The third family discussed here, Prex, is based on code from Bropia/Kelvir. It was initially classified as a Trojan-IM instead of an IM-Worm.
This was because Prex spreads a link to an IRCBot and not to itself. According to the Kaspersky Lab virus classification, such programs are Trojans, not worms. However, in view of the fact that files on web servers can always be changed, it was decided that this piece of malware should be reclassified as an IM-Worm. Overall, there is still some debate as to whether such malware, which spreads via IM, really is: a worm or a Trojan.

Bropia, Kelvir and Prex are very much alike and for this reason dozens of variants of all these families have been detected with our IM-Worm.Win32.Prex.d signature.

Social revolution

Initial IM-Worm variants used primitive, tried and tested social engineering methods to encourage users to click on the link sent by the worm. File names (with a .scr or .pif extension) The file or link would often suggest content of a humorous or sexual nature, with Paris Hilton being a popular choice among these virus writers.

Our data shows clearly that worms which used .a pif extension caused a much bigger outbreak than those with a .scr extension. This is almost certainly due to the fact that people misread it as gif (or .tiff), indicating a graphics file.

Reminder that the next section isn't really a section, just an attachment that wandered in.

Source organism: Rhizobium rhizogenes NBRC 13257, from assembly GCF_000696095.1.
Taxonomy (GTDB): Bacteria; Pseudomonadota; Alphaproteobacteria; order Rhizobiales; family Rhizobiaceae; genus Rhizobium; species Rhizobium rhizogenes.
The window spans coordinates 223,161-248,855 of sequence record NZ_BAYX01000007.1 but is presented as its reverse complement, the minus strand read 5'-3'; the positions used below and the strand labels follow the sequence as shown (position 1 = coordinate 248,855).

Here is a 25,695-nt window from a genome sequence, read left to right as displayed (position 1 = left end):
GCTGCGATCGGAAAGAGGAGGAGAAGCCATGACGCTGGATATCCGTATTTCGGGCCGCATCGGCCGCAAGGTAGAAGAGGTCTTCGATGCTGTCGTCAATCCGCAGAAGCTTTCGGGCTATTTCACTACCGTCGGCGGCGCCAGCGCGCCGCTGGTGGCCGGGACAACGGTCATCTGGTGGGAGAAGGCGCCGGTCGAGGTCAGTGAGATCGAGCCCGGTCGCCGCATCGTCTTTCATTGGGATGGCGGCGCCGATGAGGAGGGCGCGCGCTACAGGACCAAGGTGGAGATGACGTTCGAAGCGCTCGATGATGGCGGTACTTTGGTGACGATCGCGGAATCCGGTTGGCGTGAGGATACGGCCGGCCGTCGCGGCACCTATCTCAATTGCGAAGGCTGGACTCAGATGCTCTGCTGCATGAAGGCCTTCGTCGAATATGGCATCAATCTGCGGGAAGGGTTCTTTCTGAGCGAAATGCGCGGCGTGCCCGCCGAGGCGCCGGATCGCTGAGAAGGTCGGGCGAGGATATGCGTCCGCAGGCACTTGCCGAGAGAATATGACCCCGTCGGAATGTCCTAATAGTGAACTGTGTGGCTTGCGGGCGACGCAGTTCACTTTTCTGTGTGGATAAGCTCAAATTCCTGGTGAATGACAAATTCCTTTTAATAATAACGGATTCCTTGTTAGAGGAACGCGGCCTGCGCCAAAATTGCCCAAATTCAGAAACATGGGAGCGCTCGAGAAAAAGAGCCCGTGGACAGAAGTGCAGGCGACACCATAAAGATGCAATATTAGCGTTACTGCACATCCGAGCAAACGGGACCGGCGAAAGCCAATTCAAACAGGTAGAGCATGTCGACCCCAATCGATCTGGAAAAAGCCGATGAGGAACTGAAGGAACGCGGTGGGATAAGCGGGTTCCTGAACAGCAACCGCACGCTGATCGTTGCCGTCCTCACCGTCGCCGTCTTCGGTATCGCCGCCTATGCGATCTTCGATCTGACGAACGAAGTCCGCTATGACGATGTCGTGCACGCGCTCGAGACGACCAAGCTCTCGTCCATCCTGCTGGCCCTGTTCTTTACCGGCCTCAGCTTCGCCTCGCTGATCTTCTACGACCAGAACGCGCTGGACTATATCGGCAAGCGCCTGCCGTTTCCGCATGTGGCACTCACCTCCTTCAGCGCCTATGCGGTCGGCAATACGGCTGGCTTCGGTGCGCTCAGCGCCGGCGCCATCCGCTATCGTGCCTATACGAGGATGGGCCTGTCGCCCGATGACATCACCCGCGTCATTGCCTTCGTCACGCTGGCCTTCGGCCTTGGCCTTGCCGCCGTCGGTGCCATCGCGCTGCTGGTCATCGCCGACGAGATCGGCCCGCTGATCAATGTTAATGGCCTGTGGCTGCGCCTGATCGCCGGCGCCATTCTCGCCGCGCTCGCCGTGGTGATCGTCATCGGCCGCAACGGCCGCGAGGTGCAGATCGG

This meant that virus writers opted to use a .pif extension as it seemed to be more effective, and, there was a clear increase in the number of worms using a .pif extension. Nevertheless, worms using .scr extensions didn’t completely disappear.

Major outbreaks resulted in IM-Worms becoming less effective; users were becoming more aware of the risks, and were less likely to infect themselves. This meant that attackers needed to think of new social engineering tricks.

The virus writers started adding a message next to the link in an attempt to make it seem more legitimate. This proved to be quite effective, as an increased number of reports from infected users showed. However, the virus writers’ next move had even more impact. In April 2005 we started spotting Kelvir variants which spread as a link to a server supporting php.

How is PHP used in this case? PHP is used mainly for producing dynamic web content and server-side applications. A client, in this case the user, can submit data for the server to process.


[server]/pictures.php?email=[email address]

Pictures.php is the PHP script running on the server. Everything after “?” is the data submitted to be processed by the PHP script.

What then happens depends on how the PHP script is written.
The most usual scenario in the case of IM-Worms is that the email address will be stored in a database for spamming purposes. Then an executable will be presented to the user for download – the IM-Worm.

Kelvir.k spreads as a link to [server]/pictures.php?email=[recipient’s email address]. This was an extremely sophisticated piece of social engineering.

Firstly, this link doesn’t seem like an executable. The recipient is therefore more likely to click the link. Clicking the link makes it possible for the recipient’s email address to be harvested even if the user doesn’t execute the program offered for download.